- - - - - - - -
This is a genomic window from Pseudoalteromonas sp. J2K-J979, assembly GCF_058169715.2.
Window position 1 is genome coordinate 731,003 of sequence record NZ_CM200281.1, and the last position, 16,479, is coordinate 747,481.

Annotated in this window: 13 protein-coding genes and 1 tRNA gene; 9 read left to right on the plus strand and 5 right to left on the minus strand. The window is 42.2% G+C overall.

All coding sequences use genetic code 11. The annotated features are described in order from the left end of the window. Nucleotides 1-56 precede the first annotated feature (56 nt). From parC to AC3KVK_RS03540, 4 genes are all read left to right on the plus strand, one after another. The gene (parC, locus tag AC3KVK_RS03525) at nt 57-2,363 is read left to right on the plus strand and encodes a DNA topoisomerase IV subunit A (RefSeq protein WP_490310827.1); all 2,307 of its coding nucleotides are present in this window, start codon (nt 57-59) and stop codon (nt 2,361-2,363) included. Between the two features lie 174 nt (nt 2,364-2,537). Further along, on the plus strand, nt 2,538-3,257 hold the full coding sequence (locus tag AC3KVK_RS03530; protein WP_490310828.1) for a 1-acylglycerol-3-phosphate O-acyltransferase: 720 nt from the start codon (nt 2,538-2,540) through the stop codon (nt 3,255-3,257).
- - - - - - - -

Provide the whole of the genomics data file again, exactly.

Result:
This is a genomic window from Pseudoalteromonas sp. J2K-J979, assembly GCF_058169715.2.
Window position 1 is genome coordinate 731,003 of sequence record NZ_CM200281.1, and the last position, 16,479, is coordinate 747,481.

Annotated in this window: 13 protein-coding genes and 1 tRNA gene; 9 read left to right on the plus strand and 5 right to left on the minus strand. The window is 42.2% G+C overall.

All coding sequences use genetic code 11. The annotated features are described in order from the left end of the window. Nucleotides 1-56 precede the first annotated feature (56 nt). From parC to AC3KVK_RS03540, 4 genes are all read left to right on the plus strand, one after another. The gene (parC, locus tag AC3KVK_RS03525) at nt 57-2,363 is read left to right on the plus strand and encodes a DNA topoisomerase IV subunit A (RefSeq protein WP_490310827.1); all 2,307 of its coding nucleotides are present in this window, start codon (nt 57-59) and stop codon (nt 2,361-2,363) included. Between the two features lie 174 nt (nt 2,364-2,537). Further along, on the plus strand, nt 2,538-3,257 hold the full coding sequence (locus tag AC3KVK_RS03530; protein WP_490310828.1) for a 1-acylglycerol-3-phosphate O-acyltransferase: 720 nt from the start codon (nt 2,538-2,540) through the stop codon (nt 3,255-3,257).